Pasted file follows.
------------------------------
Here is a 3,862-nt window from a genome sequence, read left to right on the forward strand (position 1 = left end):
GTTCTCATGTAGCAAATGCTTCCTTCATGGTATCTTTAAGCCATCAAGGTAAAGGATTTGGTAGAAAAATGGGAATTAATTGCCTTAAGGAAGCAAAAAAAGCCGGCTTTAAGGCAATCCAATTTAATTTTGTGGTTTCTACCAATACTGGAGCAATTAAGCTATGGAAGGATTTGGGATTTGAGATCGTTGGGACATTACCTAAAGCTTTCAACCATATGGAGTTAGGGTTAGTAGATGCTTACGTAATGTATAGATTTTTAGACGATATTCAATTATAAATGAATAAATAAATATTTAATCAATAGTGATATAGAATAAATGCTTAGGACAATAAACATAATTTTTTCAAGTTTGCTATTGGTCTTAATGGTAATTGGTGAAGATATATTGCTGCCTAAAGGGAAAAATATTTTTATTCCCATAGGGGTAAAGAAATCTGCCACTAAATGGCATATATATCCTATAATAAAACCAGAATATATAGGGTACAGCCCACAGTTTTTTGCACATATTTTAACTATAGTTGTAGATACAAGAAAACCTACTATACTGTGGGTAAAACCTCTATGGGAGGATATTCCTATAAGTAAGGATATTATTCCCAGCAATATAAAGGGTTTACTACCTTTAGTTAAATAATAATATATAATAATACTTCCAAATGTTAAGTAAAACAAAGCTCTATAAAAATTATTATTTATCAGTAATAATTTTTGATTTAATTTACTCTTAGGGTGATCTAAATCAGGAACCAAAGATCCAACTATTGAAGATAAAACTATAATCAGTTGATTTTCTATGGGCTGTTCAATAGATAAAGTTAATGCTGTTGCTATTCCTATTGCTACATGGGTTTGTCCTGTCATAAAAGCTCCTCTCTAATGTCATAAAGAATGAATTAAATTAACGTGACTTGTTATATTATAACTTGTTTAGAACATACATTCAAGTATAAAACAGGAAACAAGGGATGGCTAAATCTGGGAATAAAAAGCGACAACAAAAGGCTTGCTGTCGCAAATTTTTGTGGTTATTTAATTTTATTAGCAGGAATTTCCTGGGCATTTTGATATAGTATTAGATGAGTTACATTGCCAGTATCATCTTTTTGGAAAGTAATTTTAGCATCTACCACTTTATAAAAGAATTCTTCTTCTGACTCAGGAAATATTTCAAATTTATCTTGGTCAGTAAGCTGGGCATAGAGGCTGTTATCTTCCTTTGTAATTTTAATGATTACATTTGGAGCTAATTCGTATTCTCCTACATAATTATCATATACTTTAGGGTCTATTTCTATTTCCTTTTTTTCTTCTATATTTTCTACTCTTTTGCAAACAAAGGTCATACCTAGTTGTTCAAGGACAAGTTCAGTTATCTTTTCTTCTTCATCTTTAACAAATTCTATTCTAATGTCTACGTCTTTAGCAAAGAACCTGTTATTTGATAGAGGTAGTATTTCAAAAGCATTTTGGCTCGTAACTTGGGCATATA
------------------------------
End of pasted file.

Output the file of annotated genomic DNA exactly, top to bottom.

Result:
Here is a 3,862-nt window from a genome sequence, read left to right on the forward strand (position 1 = left end):
GTTCTCATGTAGCAAATGCTTCCTTCATGGTATCTTTAAGCCATCAAGGTAAAGGATTTGGTAGAAAAATGGGAATTAATTGCCTTAAGGAAGCAAAAAAAGCCGGCTTTAAGGCAATCCAATTTAATTTTGTGGTTTCTACCAATACTGGAGCAATTAAGCTATGGAAGGATTTGGGATTTGAGATCGTTGGGACATTACCTAAAGCTTTCAACCATATGGAGTTAGGGTTAGTAGATGCTTACGTAATGTATAGATTTTTAGACGATATTCAATTATAAATGAATAAATAAATATTTAATCAATAGTGATATAGAATAAATGCTTAGGACAATAAACATAATTTTTTCAAGTTTGCTATTGGTCTTAATGGTAATTGGTGAAGATATATTGCTGCCTAAAGGGAAAAATATTTTTATTCCCATAGGGGTAAAGAAATCTGCCACTAAATGGCATATATATCCTATAATAAAACCAGAATATATAGGGTACAGCCCACAGTTTTTTGCACATATTTTAACTATAGTTGTAGATACAAGAAAACCTACTATACTGTGGGTAAAACCTCTATGGGAGGATATTCCTATAAGTAAGGATATTATTCCCAGCAATATAAAGGGTTTACTACCTTTAGTTAAATAATAATATATAATAATACTTCCAAATGTTAAGTAAAACAAAGCTCTATAAAAATTATTATTTATCAGTAATAATTTTTGATTTAATTTACTCTTAGGGTGATCTAAATCAGGAACCAAAGATCCAACTATTGAAGATAAAACTATAATCAGTTGATTTTCTATGGGCTGTTCAATAGATAAAGTTAATGCTGTTGCTATTCCTATTGCTACATGGGTTTGTCCTGTCATAAAAGCTCCTCTCTAATGTCATAAAGAATGAATTAAATTAACGTGACTTGTTATATTATAACTTGTTTAGAACATACATTCAAGTATAAAACAGGAAACAAGGGATGGCTAAATCTGGGAATAAAAAGCGACAACAAAAGGCTTGCTGTCGCAAATTTTTGTGGTTATTTAATTTTATTAGCAGGAATTTCCTGGGCATTTTGATATAGTATTAGATGAGTTACATTGCCAGTATCATCTTTTTGGAAAGTAATTTTAGCATCTACCACTTTATAAAAGAATTCTTCTTCTGACTCAGGAAATATTTCAAATTTATCTTGGTCAGTAAGCTGGGCATAGAGGCTGTTATCTTCCTTTGTAATTTTAATGATTACATTTGGAGCTAATTCGTATTCTCCTACATAATTATCATATACTTTAGGGTCTATTTCTATTTCCTTTTTTTCTTCTATATTTTCTACTCTTTTGCAAACAAAGGTCATACCTAGTTGTTCAAGGACAAGTTCAGTTATCTTTTCTTCTTCATCTTTAACAAATTCTATTCTAATGTCTACGTCTTTAGCAAAGAACCTGTTATTTGATAGAGGTAGTATTTCAAAAGCATTTTGGCTCGTAACTTGGGCATATA